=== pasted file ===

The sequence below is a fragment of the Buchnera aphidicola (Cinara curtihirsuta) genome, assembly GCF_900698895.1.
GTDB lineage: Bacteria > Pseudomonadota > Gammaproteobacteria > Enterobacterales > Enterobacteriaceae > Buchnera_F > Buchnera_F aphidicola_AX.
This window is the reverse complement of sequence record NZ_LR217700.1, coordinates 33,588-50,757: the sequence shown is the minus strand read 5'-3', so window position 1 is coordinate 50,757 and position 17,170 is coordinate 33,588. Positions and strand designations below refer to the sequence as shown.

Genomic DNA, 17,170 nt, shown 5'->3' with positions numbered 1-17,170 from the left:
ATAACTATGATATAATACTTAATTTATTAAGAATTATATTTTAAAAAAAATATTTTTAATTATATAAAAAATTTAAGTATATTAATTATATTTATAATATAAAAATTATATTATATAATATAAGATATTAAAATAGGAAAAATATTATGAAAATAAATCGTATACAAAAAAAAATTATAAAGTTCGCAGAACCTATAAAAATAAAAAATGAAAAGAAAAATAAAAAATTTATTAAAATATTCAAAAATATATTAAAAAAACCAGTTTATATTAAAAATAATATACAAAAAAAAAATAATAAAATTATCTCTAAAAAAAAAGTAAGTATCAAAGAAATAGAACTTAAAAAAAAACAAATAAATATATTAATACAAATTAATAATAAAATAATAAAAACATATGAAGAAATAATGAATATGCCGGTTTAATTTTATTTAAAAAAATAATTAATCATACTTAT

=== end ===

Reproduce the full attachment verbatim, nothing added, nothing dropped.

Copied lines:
The sequence below is a fragment of the Buchnera aphidicola (Cinara curtihirsuta) genome, assembly GCF_900698895.1.
GTDB lineage: Bacteria > Pseudomonadota > Gammaproteobacteria > Enterobacterales > Enterobacteriaceae > Buchnera_F > Buchnera_F aphidicola_AX.
This window is the reverse complement of sequence record NZ_LR217700.1, coordinates 33,588-50,757: the sequence shown is the minus strand read 5'-3', so window position 1 is coordinate 50,757 and position 17,170 is coordinate 33,588. Positions and strand designations below refer to the sequence as shown.

Genomic DNA, 17,170 nt, shown 5'->3' with positions numbered 1-17,170 from the left:
ATAACTATGATATAATACTTAATTTATTAAGAATTATATTTTAAAAAAAATATTTTTAATTATATAAAAAATTTAAGTATATTAATTATATTTATAATATAAAAATTATATTATATAATATAAGATATTAAAATAGGAAAAATATTATGAAAATAAATCGTATACAAAAAAAAATTATAAAGTTCGCAGAACCTATAAAAATAAAAAATGAAAAGAAAAATAAAAAATTTATTAAAATATTCAAAAATATATTAAAAAAACCAGTTTATATTAAAAATAATATACAAAAAAAAAATAATAAAATTATCTCTAAAAAAAAAGTAAGTATCAAAGAAATAGAACTTAAAAAAAAACAAATAAATATATTAATACAAATTAATAATAAAATAATAAAAACATATGAAGAAATAATGAATATGCCGGTTTAATTTTATTTAAAAAAATAATTAATCATACTTAT